The following compositions have been recognized, in one way or another, as being some of the most extreme examples of classical music.
Forgive me if I have left your favorite epic off the list...
16th Century English composer Thomas Tallis' Spem in Alium is scored for 8 choirs, each containing 5 distinct voices.
Representative of the best English choral music has to offer, Spem in Alium is unique in its presentation of 40 unique voices. When contrasted with a modern SATB score (soprano, alto, tenor, bass), Tallis' work presents a variegated sonic palette with which he was able to explore innumerable combinations of voices and timbres. While, initially, 40 distinct voices may sound less impressive than a full orchestral score; note that a typical, modern orchestral score calls for 30 or fewer individual parts.
In this wonderful presentation performed by the Taverner Choir, take a moment to both listen to and observe the unfolding soundscape as it ebbs and flows: from solo voice to full choir, accompanied by a kaleidoscopic representation of every voice.
Notable less for its harmonic innovation or thematic profundity and more for its sheer enormity, "The Gothic" symphony, as it's known, is recognized as being one of the longest symphonies ever written. With a performance time approaching 2 hours, it can challenge the patience and attention of even the most ardent concert patron.
Havergal Brian's massive Symphony No. 1 is the first of 32 symphonies, none of which have much impressed the modern classical zeitgeist. This is not necessarily due to a lack of charm or value inherent to his work, but rather due largely to the difficulty in programming such massive tours de force within the framework of the standard overture-concerto-symphony program so many concert bills present today.
Incorporating choral performance was nothing new at the time this symphony was written—following in the footsteps of both Beethoven and Mahler—but its inclusion lends a sense of gravity that pervades the entire second half. This 10-part recording is excruciatingly long, but comes highly recommended by this author (and he probably won’t tell if you indulge).
The moniker "Symphony of a Thousand" requires little imagination to ascertain the scope of this work. Mahler's original score leaves out no one, requiring: at least 4 parts per instrument in all the winds; a full complement of brass; additional offstage brass; full strings; 2 SATB choirs; a children's choir; a host of vocal soloists, organ and other keyboards; 2 harps; and several percussionists.
Even in reduced form, this symphony presents a challenge to the most elite orchestras, as no concert hall was designed to host this many musicians. Many organizations opt to seat choirs in balconies and build temporary stages that extend into the audience.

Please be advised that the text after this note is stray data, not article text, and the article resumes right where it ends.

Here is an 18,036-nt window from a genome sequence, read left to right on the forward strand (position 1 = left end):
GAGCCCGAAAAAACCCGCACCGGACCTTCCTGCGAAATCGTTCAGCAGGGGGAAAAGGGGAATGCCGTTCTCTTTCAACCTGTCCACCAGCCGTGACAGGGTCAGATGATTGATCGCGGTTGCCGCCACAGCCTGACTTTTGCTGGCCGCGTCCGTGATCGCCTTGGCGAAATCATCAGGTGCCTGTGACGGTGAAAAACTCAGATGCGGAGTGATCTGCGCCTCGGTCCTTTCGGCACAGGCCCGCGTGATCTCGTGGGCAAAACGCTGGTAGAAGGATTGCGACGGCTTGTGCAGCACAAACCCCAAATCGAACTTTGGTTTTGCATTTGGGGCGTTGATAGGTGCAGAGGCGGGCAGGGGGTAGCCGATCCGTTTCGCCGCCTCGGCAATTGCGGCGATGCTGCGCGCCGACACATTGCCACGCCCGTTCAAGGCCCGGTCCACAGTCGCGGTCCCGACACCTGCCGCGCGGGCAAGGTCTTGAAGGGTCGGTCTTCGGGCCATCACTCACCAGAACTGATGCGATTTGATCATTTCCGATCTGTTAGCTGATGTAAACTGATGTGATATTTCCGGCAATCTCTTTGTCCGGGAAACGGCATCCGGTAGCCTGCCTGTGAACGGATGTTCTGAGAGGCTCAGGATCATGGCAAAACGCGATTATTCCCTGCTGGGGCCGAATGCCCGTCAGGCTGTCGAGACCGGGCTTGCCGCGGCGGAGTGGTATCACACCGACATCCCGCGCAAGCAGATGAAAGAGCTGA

In a recent performance, lauded music director Gustavo Dudamel of the Los Angeles Philharmonic led a performance of over one thousand musicians to critical acclaim. View this awesome performance in two parts here:
Taken individually, any of the four operas that comprise Der Ring des Nibelungen could be considered epic, with the shortest, Das Rheingold, taking just under 3 hours to complete 4 acts with no intermission. The work performed in its entirety would take 15 hours, with no breaks. Even the most ambitious opera companies spread the performance over 4 days. To say that the demands placed on the singers, musicians, stagehands—and even the audience—are formidably onerous, does not do justice to the overwhelming difficulty of both performing and appreciating a work of this scope. That said, this prodigious composition encompasses the full range of musical expression perhaps better than any other work.
Listen to the finale of Gotterdammerung here:
In stark contrast to the previous entries, this work requires but one performer. However, the enduring influence and relevance of this work set it apart from even similarly structured compositions.
Separated into two books, written 20 years apart, this collection of 48 preludes and fugues, 2 in each major and minor key, fully encapsulates the technical mastery of J. S. Bach. His genius went unrecognized for decades after his death, and until the early 19th century, no attempts at analyzing his work were made.
The rediscovery of Bach's genius came gradually, first at the hands of critics, and later by Felix Mendelssohn, a musical genius in his own right. Recognizing the true perfection of Bach's compositions, the idea was posited to create a Bach society. After much delay, and 100 years after Bach's death, the Bach Society was founded in 1850, partly by Robert Schumann, with the goal of producing a collection of his entire catalogue. Ultimately, the 70th and final book of this collection was published in 1900. Music students today are expected to be intimately familiar with this work. It is strange, then, that 50 years of music history were practically unaware of this seminal composition.
The influence of this collection can be heard in the works of Mozart, Beethoven, Brahms, and many others considered paragons of western music. Listen to excerpts from the Well-Tempered Clavier, played here by András Schiff:
Expecting a different piece to be here? Let me know in the comments. I'm sure we would all love to have a listen!